The Metropol Parasol, known locally as Las Setas (The Mushrooms), is one of Seville's iconic modern landmarks. Built in 2011 to a design by German architect Jürgen Mayer H, the colossal sunshade is a hypnotic sight with its undulating honeycombed canopy – said to be the world’s largest wooden-framed structure – and massive support trunks. Lifts run up from the basement to the top, where you can enjoy killer views from a winding walkway.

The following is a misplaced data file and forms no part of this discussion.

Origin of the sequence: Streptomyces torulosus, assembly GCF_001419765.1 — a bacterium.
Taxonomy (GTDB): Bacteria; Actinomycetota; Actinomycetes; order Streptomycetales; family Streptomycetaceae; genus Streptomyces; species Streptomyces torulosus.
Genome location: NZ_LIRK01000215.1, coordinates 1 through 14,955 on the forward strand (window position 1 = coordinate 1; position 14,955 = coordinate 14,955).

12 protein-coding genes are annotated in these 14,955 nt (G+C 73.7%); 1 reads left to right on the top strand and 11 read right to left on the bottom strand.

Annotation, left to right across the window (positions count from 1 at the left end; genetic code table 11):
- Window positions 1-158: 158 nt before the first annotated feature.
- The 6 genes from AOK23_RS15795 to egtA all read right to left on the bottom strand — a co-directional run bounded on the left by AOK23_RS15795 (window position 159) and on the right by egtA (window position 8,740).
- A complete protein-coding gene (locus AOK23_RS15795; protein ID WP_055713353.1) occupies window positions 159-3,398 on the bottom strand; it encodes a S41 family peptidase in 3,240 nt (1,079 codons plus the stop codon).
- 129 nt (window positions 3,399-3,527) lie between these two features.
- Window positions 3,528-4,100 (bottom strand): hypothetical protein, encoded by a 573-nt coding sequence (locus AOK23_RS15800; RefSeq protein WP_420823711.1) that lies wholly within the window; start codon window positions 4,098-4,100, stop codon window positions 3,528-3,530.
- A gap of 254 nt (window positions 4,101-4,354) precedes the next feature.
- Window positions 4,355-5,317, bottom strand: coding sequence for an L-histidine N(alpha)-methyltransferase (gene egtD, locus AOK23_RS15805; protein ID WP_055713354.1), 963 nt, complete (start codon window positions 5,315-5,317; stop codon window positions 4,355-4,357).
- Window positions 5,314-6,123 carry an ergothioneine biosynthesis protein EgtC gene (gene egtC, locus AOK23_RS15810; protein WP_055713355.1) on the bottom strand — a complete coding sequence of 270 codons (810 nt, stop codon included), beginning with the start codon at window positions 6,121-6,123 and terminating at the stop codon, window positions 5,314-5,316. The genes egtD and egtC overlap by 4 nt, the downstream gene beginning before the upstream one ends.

The structure, six years in the making, covers a former dead zone in Seville’s central district once filled by an ugly car park. Roman and Moorish ruins unearthed during excavation of the plaza were cleverly incorporated into the Parasol's foundations and are now on show at the Museo Antiquarium in the basement. The structure also houses the neighbourhood food market, the Mercado de la Encarnación, several cafes and tapas bars, and Plaza Mayor, a space designed to host open-air events and now a popular hangout for local kids.